The spies returned from Eretz Yisrael with a terrifying report about giants residing in well-fortified cities. Though we understand why this intimidated the Jews, we wonder how the makkot they saw in Mitzrayim and at Yam Suf and the miracles they experienced in the desert failed to reassure them. Could they have possibly doubted Hashem’s ability to help them defeat the giants and conquer the land of Israel?

Moshe’s account of the rhetoric of their cries answers our question. At the beginning of sefer Devarim, Moshe recalls how the Jewish people were mourning in their tents, saying that Hashem hated them and had brought them to the land of Israel to deliver them into the hands of its fearsome inhabitants (Devarim 1:27). They did not doubt Hashem’s ability to help them; they questioned His interest in doing so, (Seforno ibid.).

Of course, we know that Hashem actually loved the Jewish people (Rashi ibid.). That is why he redeemed them from Egypt, gave them the Torah and protected and provided for them in the desert. The Jews assumed that Hashem hated them because they saw themselves as unworthy of His love. They were incapable of appreciating Hashem’s love because they attributed their own feelings to Him. Their low self-esteem caused them to explain away all of Hashem’s assistance as motivated by His dislike for them and part of His plan to harm them.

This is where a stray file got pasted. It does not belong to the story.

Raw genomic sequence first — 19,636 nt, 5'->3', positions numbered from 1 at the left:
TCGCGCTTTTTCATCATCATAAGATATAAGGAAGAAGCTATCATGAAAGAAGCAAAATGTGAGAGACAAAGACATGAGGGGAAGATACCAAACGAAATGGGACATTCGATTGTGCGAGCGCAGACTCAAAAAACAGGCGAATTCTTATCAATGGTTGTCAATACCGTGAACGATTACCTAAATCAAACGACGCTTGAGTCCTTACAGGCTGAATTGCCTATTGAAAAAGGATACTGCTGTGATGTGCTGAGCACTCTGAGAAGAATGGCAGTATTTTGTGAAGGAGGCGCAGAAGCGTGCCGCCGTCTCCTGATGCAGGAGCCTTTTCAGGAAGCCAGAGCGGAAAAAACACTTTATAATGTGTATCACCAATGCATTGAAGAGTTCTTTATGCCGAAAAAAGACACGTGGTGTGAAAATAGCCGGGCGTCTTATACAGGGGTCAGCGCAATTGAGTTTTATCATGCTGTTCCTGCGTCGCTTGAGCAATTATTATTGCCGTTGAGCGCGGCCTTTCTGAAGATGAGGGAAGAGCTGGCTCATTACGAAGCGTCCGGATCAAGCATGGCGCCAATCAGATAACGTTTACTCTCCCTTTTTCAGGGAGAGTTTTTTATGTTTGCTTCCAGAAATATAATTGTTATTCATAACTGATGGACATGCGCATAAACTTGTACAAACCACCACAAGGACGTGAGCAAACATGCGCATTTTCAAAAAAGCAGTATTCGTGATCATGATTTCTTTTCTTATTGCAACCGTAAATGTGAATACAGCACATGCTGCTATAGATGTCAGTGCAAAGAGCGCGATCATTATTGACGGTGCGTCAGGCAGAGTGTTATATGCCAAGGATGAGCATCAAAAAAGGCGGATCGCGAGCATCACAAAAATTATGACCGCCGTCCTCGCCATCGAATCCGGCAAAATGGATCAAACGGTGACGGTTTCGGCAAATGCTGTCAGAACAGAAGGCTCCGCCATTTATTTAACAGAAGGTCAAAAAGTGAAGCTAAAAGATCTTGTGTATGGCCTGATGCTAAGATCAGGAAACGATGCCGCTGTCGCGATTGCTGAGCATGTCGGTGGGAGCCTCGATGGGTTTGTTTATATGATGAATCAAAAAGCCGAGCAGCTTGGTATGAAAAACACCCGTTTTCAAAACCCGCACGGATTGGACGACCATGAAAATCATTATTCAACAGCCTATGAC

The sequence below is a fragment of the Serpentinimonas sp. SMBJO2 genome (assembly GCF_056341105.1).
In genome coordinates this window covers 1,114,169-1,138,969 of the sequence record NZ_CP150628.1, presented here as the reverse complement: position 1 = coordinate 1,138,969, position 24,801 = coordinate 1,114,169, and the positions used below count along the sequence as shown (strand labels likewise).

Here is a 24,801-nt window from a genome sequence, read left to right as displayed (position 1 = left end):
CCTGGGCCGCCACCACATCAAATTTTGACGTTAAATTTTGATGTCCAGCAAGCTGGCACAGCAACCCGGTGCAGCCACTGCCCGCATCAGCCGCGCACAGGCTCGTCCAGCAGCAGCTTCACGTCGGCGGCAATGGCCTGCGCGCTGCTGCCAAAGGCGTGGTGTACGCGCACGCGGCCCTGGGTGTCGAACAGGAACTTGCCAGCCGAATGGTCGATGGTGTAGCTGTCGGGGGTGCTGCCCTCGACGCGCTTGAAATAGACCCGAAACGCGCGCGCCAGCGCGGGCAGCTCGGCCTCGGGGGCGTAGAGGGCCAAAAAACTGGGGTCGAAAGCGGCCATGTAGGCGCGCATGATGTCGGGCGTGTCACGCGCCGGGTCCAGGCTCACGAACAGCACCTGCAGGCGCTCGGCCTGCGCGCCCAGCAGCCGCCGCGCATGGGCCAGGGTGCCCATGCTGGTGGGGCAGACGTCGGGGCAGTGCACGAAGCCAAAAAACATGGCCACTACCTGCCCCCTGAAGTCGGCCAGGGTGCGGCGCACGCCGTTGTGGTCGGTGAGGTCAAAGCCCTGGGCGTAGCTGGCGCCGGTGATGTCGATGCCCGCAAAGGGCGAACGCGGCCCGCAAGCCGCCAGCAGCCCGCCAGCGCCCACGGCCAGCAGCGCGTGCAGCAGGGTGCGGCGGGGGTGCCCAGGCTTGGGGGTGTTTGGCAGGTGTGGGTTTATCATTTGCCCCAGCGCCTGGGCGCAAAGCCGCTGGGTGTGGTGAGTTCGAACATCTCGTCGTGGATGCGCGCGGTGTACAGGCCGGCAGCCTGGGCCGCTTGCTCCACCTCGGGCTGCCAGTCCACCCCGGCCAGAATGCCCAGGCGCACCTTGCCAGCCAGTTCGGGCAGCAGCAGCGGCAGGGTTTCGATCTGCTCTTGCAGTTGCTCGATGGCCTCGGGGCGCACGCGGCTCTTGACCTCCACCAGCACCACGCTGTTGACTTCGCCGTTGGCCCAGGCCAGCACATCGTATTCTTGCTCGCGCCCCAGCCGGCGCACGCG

This low self-esteem also expressed itself in the spies’ report, which included how the giants saw them as grasshoppers. Interestingly, they first described how they saw themselves that way: “We were like grasshoppers in our eyes. And so were we in their eyes (Bamidbar 13:33).” The spies attributed their lowly view of themselves to others and may have even caused others to see them that way.

The spies’ and their generation’s low self-esteem impacted how they perceived their relationship with Eretz Yisrael and Hashem and their ability to rely upon Hashem. This made them unworthy to enter Eretz Yisrael. Instead, they died in exile in the desert.